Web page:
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For years, my wife and I have dreamed of swapping out our crummy old mattress, a hand-me-down from a relative that has now been in regular use for something like 12 years. It has not aged well. What was once a serviceable, if cheap, mattress has succumbed to the fate of so many late-term mattresses before it, and become a lumpy mess. As we both hit 30, the sagging coils and us-shaped divots on either side had begun to take a toll on our backs.
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Plus, we’d decided that its size, a mere full, was no longer cutting it. We held off on getting a new one, though, because our tiny Boston apartment couldn’t handle anything larger. So when our lease ran out this year, and we found a new place with significantly more room to stretch our legs, it was go time. The queen mattress of our dreams would finally be ours, and the mattress we’d come to despise would be relegated to the second bedroom.
After a bit of mattress research, we ultimately landed on Saatva’s Loom & Leaf, which advertises “ultra-premium memory foam” subdivided into six layers, such as Lumbar Zone (™) Quilting, and a substrata of cooling gel. As we scrolled through the description, it was as if we could already feel the “body-hugging high-density memory foam core.”
It comes in two options: “firm” and “relaxed firm.” We opted for the latter, given the popularity of this particular model, and our status as committed side-sleepers. Saatva makes a point of emphasizing its free white-glove delivery service and promises that its mattresses are “never stuffed in a box,” a deviation from the trend among its competitors. We’d decided to hire movers as we changed apartments, so as to avoid having to bother our friends for help or risk tweaking our beleaguered backs in the process. So when it came time to upgrade, the prospect of not having to be responsible for the last leg of our new mattress’ journey was an appealing one.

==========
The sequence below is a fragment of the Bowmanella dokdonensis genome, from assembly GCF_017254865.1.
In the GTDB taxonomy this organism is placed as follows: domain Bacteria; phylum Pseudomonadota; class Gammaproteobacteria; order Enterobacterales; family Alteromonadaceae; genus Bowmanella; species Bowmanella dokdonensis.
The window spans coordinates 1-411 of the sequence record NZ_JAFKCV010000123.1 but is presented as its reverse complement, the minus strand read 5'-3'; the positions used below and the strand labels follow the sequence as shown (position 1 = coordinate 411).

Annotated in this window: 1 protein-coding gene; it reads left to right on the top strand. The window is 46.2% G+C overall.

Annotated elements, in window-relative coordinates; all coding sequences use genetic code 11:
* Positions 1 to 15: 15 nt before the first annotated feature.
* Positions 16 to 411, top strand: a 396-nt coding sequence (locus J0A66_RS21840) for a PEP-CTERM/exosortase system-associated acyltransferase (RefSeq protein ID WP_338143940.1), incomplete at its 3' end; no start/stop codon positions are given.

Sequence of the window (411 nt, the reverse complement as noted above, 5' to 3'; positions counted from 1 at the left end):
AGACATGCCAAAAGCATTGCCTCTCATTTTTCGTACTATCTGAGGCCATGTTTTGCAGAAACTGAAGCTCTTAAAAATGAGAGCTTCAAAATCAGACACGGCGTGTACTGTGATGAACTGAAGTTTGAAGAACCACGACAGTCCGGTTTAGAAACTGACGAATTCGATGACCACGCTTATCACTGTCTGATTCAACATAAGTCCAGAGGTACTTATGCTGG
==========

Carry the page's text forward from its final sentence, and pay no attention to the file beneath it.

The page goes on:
The route to our bedroom involves negotiating two twisty staircases and lifting it over a balcony at an odd angle. The pair of delivery drivers, though, did not disappoint. I wish I’d timed them, but they made it safely upstairs, unwrapped the mattress, placed it on the frame, and were out the door in, conservatively, about 90 seconds. Our one and only gripe: the gloves were not white; they were blue and gray.
As for the mattress itself, we were impressed off the bat with the elegant trim, complete with a band of suede-like material, plus a gold-hued rope around the seams. It was almost a shame to immediately cover it with sheets and a comforter (We styled it with a floral paisley duvet cover from Cupacupa). On close inspection, the mattress’ several layers provide a well-balanced combination of firmness and give, with significantly more support than our worn-out old one could provide, resulting in a feeling of pressure-free weightlessness that has been close to life-changing.
After several weeks with it, the verdict: The two of us have never slept better. Both of us have also found ourselves, for some reason, waking up sleeping on our backs rather than on our sides. This, I gather, comes with certain supposed health benefits such as better spine alignment. Whatever the explanation for this change, we’ll take it. Our backs are already thanking us. And as for your back, if you happen to spend a night in our new guest bedroom, apologies in advance.